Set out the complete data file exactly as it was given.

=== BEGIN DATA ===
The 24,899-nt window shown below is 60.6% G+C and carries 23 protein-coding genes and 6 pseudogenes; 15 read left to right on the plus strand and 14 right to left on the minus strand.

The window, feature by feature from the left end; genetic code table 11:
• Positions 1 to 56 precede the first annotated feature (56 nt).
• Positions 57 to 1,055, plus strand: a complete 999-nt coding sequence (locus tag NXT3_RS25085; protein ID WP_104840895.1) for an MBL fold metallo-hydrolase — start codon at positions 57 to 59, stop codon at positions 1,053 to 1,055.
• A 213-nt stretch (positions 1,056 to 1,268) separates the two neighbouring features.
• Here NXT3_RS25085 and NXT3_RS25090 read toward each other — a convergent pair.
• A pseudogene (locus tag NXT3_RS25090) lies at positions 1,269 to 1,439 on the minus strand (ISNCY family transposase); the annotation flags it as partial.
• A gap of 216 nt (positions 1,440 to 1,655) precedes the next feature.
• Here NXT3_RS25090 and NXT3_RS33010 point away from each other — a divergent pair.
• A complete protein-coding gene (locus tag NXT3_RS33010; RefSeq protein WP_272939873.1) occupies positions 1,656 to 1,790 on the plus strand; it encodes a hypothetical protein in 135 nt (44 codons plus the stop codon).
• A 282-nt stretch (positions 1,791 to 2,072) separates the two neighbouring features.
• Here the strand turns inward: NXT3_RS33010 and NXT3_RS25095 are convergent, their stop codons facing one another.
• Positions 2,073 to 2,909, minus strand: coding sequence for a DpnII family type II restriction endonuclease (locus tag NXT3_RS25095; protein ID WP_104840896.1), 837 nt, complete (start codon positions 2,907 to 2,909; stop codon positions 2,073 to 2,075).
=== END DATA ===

The 24,899-nt window shown below is 60.6% G+C and carries 23 protein-coding genes and 6 pseudogenes; 15 read left to right on the plus strand and 14 right to left on the minus strand.

The window, feature by feature from the left end; genetic code table 11:
• Positions 1 to 56 precede the first annotated feature (56 nt).
• Positions 57 to 1,055, plus strand: a complete 999-nt coding sequence (locus tag NXT3_RS25085; protein ID WP_104840895.1) for an MBL fold metallo-hydrolase — start codon at positions 57 to 59, stop codon at positions 1,053 to 1,055.
• A 213-nt stretch (positions 1,056 to 1,268) separates the two neighbouring features.
• Here NXT3_RS25085 and NXT3_RS25090 read toward each other — a convergent pair.
• A pseudogene (locus tag NXT3_RS25090) lies at positions 1,269 to 1,439 on the minus strand (ISNCY family transposase); the annotation flags it as partial.
• A gap of 216 nt (positions 1,440 to 1,655) precedes the next feature.
• Here NXT3_RS25090 and NXT3_RS33010 point away from each other — a divergent pair.
• A complete protein-coding gene (locus tag NXT3_RS33010; RefSeq protein WP_272939873.1) occupies positions 1,656 to 1,790 on the plus strand; it encodes a hypothetical protein in 135 nt (44 codons plus the stop codon).
• A 282-nt stretch (positions 1,791 to 2,072) separates the two neighbouring features.
• Here the strand turns inward: NXT3_RS33010 and NXT3_RS25095 are convergent, their stop codons facing one another.
• Positions 2,073 to 2,909, minus strand: coding sequence for a DpnII family type II restriction endonuclease (locus tag NXT3_RS25095; protein ID WP_104840896.1), 837 nt, complete (start codon positions 2,907 to 2,909; stop codon positions 2,073 to 2,075).